McNerney introduces military pay hike bill

Rep. Jerry McNerney, D-Pleasanton, introduced today legislation that would increase pay rates for the military’s most dangerous jobs.

The Combat Operations and Medical Benefit Authorization for Our Troops Act would also raise wages for servicemembers undergoing rehabilitation after evacuation from combat zones and hike salaries of the psychologists and other medical personnel who care for them.

In addition, military personnel involuntarily separated from their spouses and children would receive an increase.

Co-authored by reps. Tim Bishop, D-N.Y., John Hall, D-N.Y., and Bob Brady, D-Pa., the bill comes as Congress prepares to head home for its summer break where many face arduous re-election campaigns.

McNerney, a Democrat in a district with a small Republican Party registration lead, has actively sought to advocate for veterans.

“Raising pay for soldiers who encounter injuries, hazardous duty and separation from their families is the right thing to do,” said McNerney, a freshman running against Republican challenger Dean Andal of Stockton.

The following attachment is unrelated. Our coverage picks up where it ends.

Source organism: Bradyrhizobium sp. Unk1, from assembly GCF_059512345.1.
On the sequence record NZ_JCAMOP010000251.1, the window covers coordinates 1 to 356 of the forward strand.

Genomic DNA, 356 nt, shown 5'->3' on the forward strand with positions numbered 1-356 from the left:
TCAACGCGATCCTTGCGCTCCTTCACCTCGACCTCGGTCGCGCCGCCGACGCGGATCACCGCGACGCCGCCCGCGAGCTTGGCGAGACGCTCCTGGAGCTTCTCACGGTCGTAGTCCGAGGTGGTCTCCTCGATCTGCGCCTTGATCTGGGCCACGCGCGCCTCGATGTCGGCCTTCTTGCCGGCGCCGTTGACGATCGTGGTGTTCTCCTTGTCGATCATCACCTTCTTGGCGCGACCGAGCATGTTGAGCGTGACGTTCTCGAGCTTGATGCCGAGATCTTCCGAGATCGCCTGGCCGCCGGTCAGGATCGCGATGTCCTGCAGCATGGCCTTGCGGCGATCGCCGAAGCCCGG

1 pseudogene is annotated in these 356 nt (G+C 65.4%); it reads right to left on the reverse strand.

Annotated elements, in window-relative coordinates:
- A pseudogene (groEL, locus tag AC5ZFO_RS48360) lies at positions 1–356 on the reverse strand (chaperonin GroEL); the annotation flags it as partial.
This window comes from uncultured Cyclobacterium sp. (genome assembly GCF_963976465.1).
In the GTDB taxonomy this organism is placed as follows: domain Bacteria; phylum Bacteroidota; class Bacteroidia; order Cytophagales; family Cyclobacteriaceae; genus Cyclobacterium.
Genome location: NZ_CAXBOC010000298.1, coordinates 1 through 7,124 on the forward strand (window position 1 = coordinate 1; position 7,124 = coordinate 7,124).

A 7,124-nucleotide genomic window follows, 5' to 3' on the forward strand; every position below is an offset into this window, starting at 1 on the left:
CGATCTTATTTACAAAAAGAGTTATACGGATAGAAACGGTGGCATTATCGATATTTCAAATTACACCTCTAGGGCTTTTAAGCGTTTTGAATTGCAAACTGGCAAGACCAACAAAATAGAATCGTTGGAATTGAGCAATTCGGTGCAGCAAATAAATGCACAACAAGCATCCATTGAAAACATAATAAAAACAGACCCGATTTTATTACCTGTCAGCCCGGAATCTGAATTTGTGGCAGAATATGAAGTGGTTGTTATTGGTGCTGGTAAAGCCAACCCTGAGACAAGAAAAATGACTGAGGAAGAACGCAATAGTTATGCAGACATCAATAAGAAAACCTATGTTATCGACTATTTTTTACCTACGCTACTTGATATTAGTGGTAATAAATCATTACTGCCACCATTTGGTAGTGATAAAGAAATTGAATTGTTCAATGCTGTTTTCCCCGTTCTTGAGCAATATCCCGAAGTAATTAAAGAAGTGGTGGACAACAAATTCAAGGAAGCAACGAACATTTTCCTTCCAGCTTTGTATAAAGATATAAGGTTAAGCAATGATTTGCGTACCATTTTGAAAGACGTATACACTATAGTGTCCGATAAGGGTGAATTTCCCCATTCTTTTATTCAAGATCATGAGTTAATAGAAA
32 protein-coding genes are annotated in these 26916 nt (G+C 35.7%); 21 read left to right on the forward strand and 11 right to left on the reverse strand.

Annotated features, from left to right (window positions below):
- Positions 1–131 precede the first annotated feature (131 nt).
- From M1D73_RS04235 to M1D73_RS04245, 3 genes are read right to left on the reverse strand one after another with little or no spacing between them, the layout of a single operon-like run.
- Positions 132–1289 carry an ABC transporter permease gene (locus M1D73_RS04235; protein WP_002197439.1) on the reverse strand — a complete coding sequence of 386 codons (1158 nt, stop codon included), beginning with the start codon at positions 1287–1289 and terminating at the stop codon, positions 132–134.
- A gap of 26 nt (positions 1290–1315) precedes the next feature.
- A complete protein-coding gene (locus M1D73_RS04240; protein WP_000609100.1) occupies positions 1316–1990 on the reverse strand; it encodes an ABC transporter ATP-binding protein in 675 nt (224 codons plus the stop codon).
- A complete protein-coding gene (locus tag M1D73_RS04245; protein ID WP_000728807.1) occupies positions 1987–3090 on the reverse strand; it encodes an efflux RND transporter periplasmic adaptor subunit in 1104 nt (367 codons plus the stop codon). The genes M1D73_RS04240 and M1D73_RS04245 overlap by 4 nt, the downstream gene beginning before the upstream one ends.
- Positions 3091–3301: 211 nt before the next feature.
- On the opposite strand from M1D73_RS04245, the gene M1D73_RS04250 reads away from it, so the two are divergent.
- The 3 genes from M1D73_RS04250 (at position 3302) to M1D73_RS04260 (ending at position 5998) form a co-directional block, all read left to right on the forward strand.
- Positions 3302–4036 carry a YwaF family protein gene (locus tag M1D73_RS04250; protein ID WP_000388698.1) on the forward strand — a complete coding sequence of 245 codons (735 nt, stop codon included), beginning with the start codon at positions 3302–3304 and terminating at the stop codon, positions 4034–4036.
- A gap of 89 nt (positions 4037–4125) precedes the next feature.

The bill focuses on eight types specialty pay given to service personnel. Categories include working under hostile fire, imminent danger or other hazardous conditions.

Read more for McNerney’s full press release.


Washington, D.C. – In recognition of the grueling demands on soldiers who routinely face danger while serving our country overseas, as well as the stress their families encounter, Congressman Jerry McNerney (CA-11) today introduced legislation to increase hazardous duty, imminent danger, family separation and other types of military specialty pay.

Rep. McNerney introduced the Combat Operations and Medical Benefit Authorization for our Troops (COMBAT) Act, H.R. 6686, in the House this afternoon. The bill’s cosponsors are Rep. Tim Bishop (NY-1), Rep. John Hall (NY-19), and Rep. Bob Brady (PA-1).